Written by Patrick Maginnis
Running at full-speed, I leap off a building, extend my hook-blade and catch myself on the ledge in front of me. I drop down to the ledge below and break my hip.
Welcome to Assassin’s Creed: Revelations, Ezio Auditore da Firenze’s final story, which in my opinion, is about goddamn time. I love the Italian Renaissance, but the setting has gotten a little old, and so has Ezio. The game takes place in 1511, meaning that Ezio is 52 years old. As much fun as the game is, it’s sometimes hard to feel like a badass when your avatar is well past middle aged.
Try not to look so serious, bro.
At the beginning of the game, you once again step into the shoes of Desmond Miles, the character in the series no one really needs to care about. You are stuck inside the Animus (a machine that allows you to relive the memories of your ancestors). You find out that Desmond’s mind is trapped in the Animus and the only way to get back to his body is to push forward and see the rest of the memories Ezio has to show him.
When you enter the first sequence as Ezio, he is on his way Masyaf, the original home for the assassins. He is hoping to access a library left behind by Altair (the protagonist of the first game), but instead finds Masyaf to be overrun by Templars, who are also trying to access the library. The Templars are already in possession of one of the five keys used to unlock the door, so Ezio must travel to Constantinople and find the others before they do.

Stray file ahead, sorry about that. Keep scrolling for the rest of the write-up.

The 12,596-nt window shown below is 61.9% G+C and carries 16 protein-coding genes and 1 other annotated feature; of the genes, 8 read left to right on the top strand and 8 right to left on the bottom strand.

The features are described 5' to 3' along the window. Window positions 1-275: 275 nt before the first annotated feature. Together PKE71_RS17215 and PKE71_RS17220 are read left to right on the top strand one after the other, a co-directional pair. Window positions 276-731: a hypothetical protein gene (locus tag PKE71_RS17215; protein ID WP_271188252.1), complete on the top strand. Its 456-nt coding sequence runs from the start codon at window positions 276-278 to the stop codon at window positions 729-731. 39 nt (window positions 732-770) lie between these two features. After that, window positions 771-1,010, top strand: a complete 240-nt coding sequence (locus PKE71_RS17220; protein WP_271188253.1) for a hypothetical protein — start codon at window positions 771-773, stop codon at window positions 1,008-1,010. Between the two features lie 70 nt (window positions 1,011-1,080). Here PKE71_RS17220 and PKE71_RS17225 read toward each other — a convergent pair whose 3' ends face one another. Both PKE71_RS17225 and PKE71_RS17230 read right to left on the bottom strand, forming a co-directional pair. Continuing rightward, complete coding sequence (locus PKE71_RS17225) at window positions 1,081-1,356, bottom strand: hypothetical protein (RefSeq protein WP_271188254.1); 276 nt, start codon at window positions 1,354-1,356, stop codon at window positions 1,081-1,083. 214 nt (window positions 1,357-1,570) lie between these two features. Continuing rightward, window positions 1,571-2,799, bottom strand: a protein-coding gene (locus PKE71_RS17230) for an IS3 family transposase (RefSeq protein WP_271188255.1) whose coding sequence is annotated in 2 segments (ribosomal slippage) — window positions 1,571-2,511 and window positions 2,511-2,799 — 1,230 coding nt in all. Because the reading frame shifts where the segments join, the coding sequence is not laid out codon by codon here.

Each key, however, also contains a memory of Altair that Ezio gets to relive. You switch back and forth between Ezio and Altair every time you find a key, making for a narrative that is very engaging and interestingly told, even if it starts off a little slow. It was a very satisfying ending to Ezio’s story. The ending however, as with all other Assassin’s Creed games, is very strange.
The visuals in the Assassin’s Creed games have always been breathtaking. As with all the other games, I found myself perched on top of a building, taking in the scenery. Ubisoft beefed up the engine for this game and it looks better than any of its predecessors. Character models look great and the majority of the animations are fluid. However, the Anvil engine is becoming a bit dated when compared to the other games out today. Fire and explosions don’t look nearly as good as they could and there are the occasional texture pop-ins.
“Oh god. I’m going to have to climb all of those buildings, aren’t I?”